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Neural death: what is it and why does it occur?

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All neurons of our body have a life cycle. They are formed, live, exercise their functions and finally die and are replaced. In fact, it is something that happens constantly in different systems of the body.

However, the nervous system is a particular case in which, once in adulthood, hardly any new neurons are going to be produced. And the ones we already have are not going to live forever: little by little and for different reasons, they are going to degenerate and die. It is because of that In this article we are going to talk about neuronal death and the two main processes by which it occurs.

What is neuronal death?

The concept of neuronal death refers, as the name itself indicates, to the death of cells nerve cells known as neurons. This involves a series of far-reaching repercussions, such as the fact that the cell will no longer be able to carry out its function of transmitting information (with the consequent decrease in brain efficiency or even loss of functions depending on the number, area and functions of the cells dead).

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However, it is not limited to this, and it is also that the death of a neuron can have an effect on neighboring cells: it supposes the existence of some Residues that, although generally can be eliminated by the system, can also remain in it and interfere with the normal functioning of the system. brain.

The process by which a neuron dies can vary greatly depending on its causes, as well as the results of said death. It is generally considered that there are two main types of neuronal death: that produced naturally by the cell itself or apoptosis and that produced by injury or necrosis.

Programmed neuronal death: apoptosis

In general, we tend to consider neuron death to be a negative thing, especially considering that practically no new neurons are produced once in adulthood (although some areas have been discovered where they do there are neurogenesis). But neuronal death is not always negative, and in fact throughout our development there are even specific moments in which it is programmed. We are talking about apoptosis.

Apoptosis is itself the programmed death of the body's cells, which allows it to develop by getting rid of unnecessary material. It is a cell death that is beneficial (generally) for the body and that serves to develop ourselves or to fight against possible damage and disease (diseased cells or harmful). This process is characterized by requiring energy to be produced, and cannot be carried out in the absence of ATP (adenosine triphosphate, a substance from which cells obtain energy).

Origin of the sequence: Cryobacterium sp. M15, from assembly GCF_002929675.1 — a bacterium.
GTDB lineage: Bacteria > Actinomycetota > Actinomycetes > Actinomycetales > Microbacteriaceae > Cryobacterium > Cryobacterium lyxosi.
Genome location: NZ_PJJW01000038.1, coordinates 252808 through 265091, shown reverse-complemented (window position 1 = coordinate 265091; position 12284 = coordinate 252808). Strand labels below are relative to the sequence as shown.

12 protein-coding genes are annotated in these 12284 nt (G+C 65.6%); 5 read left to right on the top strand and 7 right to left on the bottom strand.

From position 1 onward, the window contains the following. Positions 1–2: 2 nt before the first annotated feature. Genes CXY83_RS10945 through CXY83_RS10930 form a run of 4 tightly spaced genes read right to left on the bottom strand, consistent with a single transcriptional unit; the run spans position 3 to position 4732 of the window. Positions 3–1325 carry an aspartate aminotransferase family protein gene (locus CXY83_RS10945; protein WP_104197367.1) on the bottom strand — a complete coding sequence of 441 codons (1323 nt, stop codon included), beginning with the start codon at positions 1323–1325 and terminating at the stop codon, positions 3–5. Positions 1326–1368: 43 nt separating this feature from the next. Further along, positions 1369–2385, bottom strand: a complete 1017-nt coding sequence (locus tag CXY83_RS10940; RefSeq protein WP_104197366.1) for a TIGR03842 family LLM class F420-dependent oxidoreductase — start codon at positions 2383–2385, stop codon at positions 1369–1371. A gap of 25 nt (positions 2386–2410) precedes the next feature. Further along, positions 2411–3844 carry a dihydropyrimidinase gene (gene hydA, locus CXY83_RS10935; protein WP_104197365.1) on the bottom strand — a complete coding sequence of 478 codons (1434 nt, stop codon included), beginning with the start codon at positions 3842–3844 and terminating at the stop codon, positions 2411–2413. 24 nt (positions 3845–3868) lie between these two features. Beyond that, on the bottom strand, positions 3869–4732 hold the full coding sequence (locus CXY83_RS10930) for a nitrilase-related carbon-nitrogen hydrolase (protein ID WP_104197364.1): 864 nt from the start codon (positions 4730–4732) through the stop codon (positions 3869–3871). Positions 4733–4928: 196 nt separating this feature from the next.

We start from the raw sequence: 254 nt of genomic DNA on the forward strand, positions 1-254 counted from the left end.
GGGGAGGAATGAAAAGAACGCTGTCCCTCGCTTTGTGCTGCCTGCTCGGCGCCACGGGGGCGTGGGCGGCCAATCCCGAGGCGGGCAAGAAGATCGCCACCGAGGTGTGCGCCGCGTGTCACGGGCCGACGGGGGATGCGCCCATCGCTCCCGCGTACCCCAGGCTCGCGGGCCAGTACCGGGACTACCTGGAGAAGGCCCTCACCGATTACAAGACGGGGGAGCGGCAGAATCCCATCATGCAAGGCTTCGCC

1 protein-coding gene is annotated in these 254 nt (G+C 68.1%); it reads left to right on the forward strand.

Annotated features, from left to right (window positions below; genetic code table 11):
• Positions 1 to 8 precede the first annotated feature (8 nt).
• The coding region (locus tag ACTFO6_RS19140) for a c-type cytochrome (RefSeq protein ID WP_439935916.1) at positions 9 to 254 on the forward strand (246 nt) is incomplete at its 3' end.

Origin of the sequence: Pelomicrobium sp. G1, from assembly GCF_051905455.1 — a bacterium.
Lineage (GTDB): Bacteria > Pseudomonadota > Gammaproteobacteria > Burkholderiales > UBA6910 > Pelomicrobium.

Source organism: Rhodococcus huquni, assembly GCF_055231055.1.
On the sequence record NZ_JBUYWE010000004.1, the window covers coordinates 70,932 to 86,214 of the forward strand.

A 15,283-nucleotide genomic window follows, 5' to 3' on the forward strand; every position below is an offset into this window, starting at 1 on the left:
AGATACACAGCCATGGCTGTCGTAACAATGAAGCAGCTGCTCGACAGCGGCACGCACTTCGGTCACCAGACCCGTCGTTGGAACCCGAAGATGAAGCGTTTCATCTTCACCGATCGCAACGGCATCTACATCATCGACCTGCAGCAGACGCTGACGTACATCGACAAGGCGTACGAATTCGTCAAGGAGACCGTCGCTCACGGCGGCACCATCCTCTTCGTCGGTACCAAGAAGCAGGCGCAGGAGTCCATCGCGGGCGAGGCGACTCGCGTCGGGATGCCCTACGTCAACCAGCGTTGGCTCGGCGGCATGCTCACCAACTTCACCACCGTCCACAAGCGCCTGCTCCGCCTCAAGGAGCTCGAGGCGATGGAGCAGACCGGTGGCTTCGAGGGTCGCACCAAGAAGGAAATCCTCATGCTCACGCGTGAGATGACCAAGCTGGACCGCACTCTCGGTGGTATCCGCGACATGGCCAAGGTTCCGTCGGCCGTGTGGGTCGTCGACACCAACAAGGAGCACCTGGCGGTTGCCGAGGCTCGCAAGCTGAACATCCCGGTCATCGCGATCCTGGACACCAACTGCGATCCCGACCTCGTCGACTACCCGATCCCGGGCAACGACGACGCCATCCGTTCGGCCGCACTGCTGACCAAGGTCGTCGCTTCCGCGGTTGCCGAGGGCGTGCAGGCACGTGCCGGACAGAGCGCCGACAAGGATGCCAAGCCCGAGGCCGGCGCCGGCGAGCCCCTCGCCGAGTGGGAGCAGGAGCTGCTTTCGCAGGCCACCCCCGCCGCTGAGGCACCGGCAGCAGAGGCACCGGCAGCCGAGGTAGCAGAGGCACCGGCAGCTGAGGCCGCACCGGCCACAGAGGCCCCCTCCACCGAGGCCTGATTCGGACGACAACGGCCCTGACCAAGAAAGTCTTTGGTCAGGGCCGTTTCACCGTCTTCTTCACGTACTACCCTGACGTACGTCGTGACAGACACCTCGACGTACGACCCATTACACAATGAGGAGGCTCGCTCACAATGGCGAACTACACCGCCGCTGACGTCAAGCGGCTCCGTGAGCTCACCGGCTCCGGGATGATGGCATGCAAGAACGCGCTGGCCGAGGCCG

At the brain level, this occurs especially at the time of neuronal or synaptic pruning, when a high percentage of patients die. neurons that have been developing during our first years in order to allow a more efficient organization of the system. Those neurons that do not establish strong enough synapses die because they are not used regularly and those most frequently used remain. This allows our maturation and increased efficiency in the use of mental resources and available energy. Another time when apoptosis also occurs is during aging, although in this case the consequences generate the progressive loss of faculties.

In the process of neuronal apoptosis the cell itself generates biochemical signals (either by positive induction in which the receptors the membrane receptors they bind to certain substances either by negative or mitochondrial induction in which the ability to suppress certain substances that would generate the activity of apoptotic enzymes) that cause them to condense and alter the cytoplasm, the cell membrane, the cell nucleus to collapse and fragment the DNA. Finally, the microglial cells end up phagocytizing and eliminating the remains of the dead neurons, so that they do not interfere with the normative functioning of the brain.